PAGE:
Kosher Subway restaurant opens in North Miami Beach
The first glatt kosher Subway restaurant in the southeastern United States has opened in North Miami Beach.

ewalker@M iamiHerald.com
For the first time, Raquel Shneiderman can take her three kids to a national fast-food chain for lunch or dinner.
With fast-food restaurants on every street corner, that hardly seems like a big deal to most people. But when you’re an observant Jew who keeps kosher, it’s a part of consumer culture that normally you have to skip.
That has changed with the opening of a glatt kosher Subway restaurant at the Michael-Ann Russell Jewish Community Center, 18900 NE 25th Ave. in North Miami Beach. The restaurant, which opened just over two weeks ago, is the first of its kind in the Southeastern United States and one of only nine in the entire country. Although it’s on the JCC property, you don’t have to be a member to visit.
“For me this is amazing,” said Raquel Shneiderman of North Miami, who was visiting with her three kids a couple of times a week since the opening.
“They should make more restaurants kosher like this,” Shneiderman said. “A McDonald’s would be nice. As a parent, you can control yourself, but for the kids they see it on television and they want it.”
The first kosher Subway opened in 2006 at the Cleveland Jewish Community Center and the concept has slowly been spreading to major metropolitan markets like New York, Los Angeles and Baltimore. Four are in Jewish community centers, while the rest are in traditional retail locations.
“We’re finding areas that are underserved and trying to fill those needs,” said Subway spokesman Les Winograd.
The only other national fast-food player with kosher stores in the United States is Dunkin’ Donuts, which has more than 30 Kosher stores, including one on 41st Street in Miami Beach.
“It’s a niche opportunity,” said Ron Paul, president of Technomic, a Chicago-based restaurant consulting firm. “It’s a good idea because it gets the brand the good will of the kosher community. I’m surprised that others haven’t tried it.”
Kosher wasn’t a big stretch because Subway already had experience with the similar Muslim standards of a halal diet.
Subway also once had kosher stores in Israel, but they closed because of an ownership issue.
While the kosher Subway stores are open fewer hours than a typical fast-food restaurant, they typically do sales as much as 25 percent higher.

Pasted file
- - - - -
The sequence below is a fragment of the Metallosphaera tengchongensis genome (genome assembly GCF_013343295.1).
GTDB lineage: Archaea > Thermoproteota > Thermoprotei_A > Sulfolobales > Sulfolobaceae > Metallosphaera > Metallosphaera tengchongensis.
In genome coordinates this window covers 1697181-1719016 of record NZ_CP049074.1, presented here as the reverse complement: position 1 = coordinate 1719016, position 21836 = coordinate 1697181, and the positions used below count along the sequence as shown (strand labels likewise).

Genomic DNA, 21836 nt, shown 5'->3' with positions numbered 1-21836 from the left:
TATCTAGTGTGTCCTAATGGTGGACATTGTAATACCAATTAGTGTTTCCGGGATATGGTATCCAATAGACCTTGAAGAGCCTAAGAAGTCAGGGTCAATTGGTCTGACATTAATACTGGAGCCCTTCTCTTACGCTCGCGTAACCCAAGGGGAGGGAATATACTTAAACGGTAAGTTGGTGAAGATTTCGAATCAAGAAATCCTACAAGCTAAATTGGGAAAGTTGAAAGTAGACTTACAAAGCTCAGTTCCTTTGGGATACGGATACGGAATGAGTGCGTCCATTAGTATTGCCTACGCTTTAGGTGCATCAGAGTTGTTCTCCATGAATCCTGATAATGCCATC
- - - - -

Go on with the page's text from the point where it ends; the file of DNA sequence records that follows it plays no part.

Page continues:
“You have a captive market,” said Jan Risi, president and chief executive of IPC, Subway’s Miami-based purchasing cooperative. “I think you could have 150 of these or maybe more.”
Subway franchisee Maurice Lichy spent about two years working on opening the kosher location in North Miami Beach. He’s already working on another location in Miami Beach and expansion possibilities in Kendall or Hollywood.
“There’s a big demand for kosher food in certain areas,” Lichy said. “When you can associate a national brand name with anything, there’s an association of quality. If you buy a kosher product from Subway, there’s a perception that you’re getting better quality than schlomo’s sub shop.”
But taking a national concept and adapting the menu to fit kosher dietary requirements takes work. Lichy has to get all his own meats and modify some of the traditional Subway sandwiches.
There’s no ham, pepperoni, bacon or regular cheese on the menu. Lichy has come up with other substitutes like Mexican turkey, beef fry and soy cheese. He added Jewish favorites like corned beef and pastrami.
You can still order the Italian B.M.T. But instead of the Genoa salami, pepperoni and ham, it comes with kosher salami, Mexican turkey and turkey pastrami.
There are also no $5 foot-long sandwiches. The reasons are simple economics: The cost of kosher meats is higher and there’s the additional cost of a mashgiach to ensure the restaurant follows Jewish dietary law.
Most six-inch subs run $4.99 to $7.99 and foot-long subs range from $6.99 to $10.99.
But the costs aren’t a barrier for these consumers. After school every day, the restaurant is packed.
Daniella Abraham, a 10th-grader at Hillel, eats an apple for lunch at school and waits to have a late lunch at Subway. Normally she has to skip fast-food places entirely or eat a vegetarian option. Here she can enjoy a turkey sandwich. “It’s good to be able to come somewhere without worrying,” said Abraham, 15, a Bay Harbour resident.
“At other fast-food restaurants, we can’t just eat anything without thinking about it and being very careful.”

Posted on September 29, 2009 at 12:05 am by Rabbi Jeffrey Rappoport · Permalink
In: Kosher Restaurants, Uncategorized

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